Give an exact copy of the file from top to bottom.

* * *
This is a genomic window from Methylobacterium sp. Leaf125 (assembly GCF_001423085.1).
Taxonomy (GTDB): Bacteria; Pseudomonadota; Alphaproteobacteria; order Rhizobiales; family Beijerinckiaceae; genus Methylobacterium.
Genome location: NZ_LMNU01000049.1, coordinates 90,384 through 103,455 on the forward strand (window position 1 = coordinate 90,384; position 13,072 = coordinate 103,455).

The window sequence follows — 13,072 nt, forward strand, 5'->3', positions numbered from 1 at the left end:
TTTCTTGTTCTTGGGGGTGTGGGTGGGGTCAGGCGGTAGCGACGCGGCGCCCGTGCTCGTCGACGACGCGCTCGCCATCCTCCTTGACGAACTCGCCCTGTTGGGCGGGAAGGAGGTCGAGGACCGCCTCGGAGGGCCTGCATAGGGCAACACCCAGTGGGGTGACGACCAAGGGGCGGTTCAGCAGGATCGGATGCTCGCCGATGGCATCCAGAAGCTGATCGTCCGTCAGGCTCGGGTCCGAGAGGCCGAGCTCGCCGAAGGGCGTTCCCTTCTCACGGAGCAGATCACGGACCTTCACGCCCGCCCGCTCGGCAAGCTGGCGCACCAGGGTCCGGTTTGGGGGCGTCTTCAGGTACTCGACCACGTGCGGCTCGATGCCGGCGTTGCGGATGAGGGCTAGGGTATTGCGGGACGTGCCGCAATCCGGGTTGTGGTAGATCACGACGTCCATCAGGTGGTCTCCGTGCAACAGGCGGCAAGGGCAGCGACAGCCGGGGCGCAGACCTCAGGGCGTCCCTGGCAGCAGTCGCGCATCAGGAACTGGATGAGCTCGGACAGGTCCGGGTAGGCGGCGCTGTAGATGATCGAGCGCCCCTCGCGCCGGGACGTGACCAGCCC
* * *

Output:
This is a genomic window from Methylobacterium sp. Leaf125 (assembly GCF_001423085.1).
Taxonomy (GTDB): Bacteria; Pseudomonadota; Alphaproteobacteria; order Rhizobiales; family Beijerinckiaceae; genus Methylobacterium.
Genome location: NZ_LMNU01000049.1, coordinates 90,384 through 103,455 on the forward strand (window position 1 = coordinate 90,384; position 13,072 = coordinate 103,455).

The window sequence follows — 13,072 nt, forward strand, 5'->3', positions numbered from 1 at the left end:
TTTCTTGTTCTTGGGGGTGTGGGTGGGGTCAGGCGGTAGCGACGCGGCGCCCGTGCTCGTCGACGACGCGCTCGCCATCCTCCTTGACGAACTCGCCCTGTTGGGCGGGAAGGAGGTCGAGGACCGCCTCGGAGGGCCTGCATAGGGCAACACCCAGTGGGGTGACGACCAAGGGGCGGTTCAGCAGGATCGGATGCTCGCCGATGGCATCCAGAAGCTGATCGTCCGTCAGGCTCGGGTCCGAGAGGCCGAGCTCGCCGAAGGGCGTTCCCTTCTCACGGAGCAGATCACGGACCTTCACGCCCGCCCGCTCGGCAAGCTGGCGCACCAGGGTCCGGTTTGGGGGCGTCTTCAGGTACTCGACCACGTGCGGCTCGATGCCGGCGTTGCGGATGAGGGCTAGGGTATTGCGGGACGTGCCGCAATCCGGGTTGTGGTAGATCACGACGTCCATCAGGTGGTCTCCGTGCAACAGGCGGCAAGGGCAGCGACAGCCGGGGCGCAGACCTCAGGGCGTCCCTGGCAGCAGTCGCGCATCAGGAACTGGATGAGCTCGGACAGGTCCGGGTAGGCGGCGCTGTAGATGATCGAGCGCCCCTCGCGCCGGGACGTGACCAGCCC